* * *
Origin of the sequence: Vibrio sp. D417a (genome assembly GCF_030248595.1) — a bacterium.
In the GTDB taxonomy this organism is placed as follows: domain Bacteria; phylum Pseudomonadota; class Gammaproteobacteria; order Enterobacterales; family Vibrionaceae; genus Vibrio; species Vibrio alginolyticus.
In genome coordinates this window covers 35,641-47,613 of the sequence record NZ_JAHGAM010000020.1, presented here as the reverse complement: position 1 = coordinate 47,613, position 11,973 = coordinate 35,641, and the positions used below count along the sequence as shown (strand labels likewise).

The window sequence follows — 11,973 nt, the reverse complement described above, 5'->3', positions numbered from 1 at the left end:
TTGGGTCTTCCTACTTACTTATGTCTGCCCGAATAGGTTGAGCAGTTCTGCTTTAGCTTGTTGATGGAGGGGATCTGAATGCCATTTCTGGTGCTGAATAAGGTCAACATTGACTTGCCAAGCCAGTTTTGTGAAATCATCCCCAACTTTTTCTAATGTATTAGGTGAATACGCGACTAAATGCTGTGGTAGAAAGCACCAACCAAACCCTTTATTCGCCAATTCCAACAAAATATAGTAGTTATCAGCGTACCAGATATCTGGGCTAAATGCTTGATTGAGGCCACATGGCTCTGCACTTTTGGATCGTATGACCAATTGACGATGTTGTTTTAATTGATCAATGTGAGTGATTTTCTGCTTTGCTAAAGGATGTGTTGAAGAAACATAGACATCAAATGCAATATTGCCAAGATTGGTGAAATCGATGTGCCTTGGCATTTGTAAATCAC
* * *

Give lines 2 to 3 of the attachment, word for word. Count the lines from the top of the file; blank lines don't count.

In the GTDB taxonomy this organism is placed as follows: domain Bacteria; phylum Pseudomonadota; class Gammaproteobacteria; order Enterobacterales; family Vibrionaceae; genus Vibrio; species Vibrio alginolyticus.
In genome coordinates this window covers 35,641-47,613 of the sequence record NZ_JAHGAM010000020.1, presented here as the reverse complement: position 1 = coordinate 47,613, position 11,973 = coordinate 35,641, and the positions used below count along the sequence as shown (strand labels likewise).